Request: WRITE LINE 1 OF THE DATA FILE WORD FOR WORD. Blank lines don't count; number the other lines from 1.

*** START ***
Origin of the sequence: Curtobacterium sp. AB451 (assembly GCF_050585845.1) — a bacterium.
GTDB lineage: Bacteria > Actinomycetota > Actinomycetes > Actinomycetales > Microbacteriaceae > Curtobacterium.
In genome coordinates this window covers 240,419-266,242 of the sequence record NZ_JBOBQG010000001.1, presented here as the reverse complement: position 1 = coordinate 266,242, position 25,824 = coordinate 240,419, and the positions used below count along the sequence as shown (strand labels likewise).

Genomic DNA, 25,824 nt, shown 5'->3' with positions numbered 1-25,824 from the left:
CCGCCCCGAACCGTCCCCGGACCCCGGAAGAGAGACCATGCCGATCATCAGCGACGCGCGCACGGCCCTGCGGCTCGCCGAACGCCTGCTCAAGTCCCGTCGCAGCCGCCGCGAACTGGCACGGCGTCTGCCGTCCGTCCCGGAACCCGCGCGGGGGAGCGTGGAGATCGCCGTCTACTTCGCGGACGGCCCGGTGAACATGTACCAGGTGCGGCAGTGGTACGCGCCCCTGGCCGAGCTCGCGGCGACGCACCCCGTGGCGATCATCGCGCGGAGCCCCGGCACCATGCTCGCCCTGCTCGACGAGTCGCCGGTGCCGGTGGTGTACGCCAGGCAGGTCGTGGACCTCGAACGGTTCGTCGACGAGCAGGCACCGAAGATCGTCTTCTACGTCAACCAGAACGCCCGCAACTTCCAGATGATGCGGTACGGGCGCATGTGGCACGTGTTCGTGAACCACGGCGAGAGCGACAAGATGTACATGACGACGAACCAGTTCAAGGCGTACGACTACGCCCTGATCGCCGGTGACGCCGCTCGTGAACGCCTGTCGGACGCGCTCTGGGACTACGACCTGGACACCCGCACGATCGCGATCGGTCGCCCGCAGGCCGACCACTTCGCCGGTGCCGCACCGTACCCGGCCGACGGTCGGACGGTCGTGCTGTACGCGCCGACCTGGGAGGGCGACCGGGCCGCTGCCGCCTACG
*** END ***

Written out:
Origin of the sequence: Curtobacterium sp. AB451 (assembly GCF_050585845.1) — a bacterium.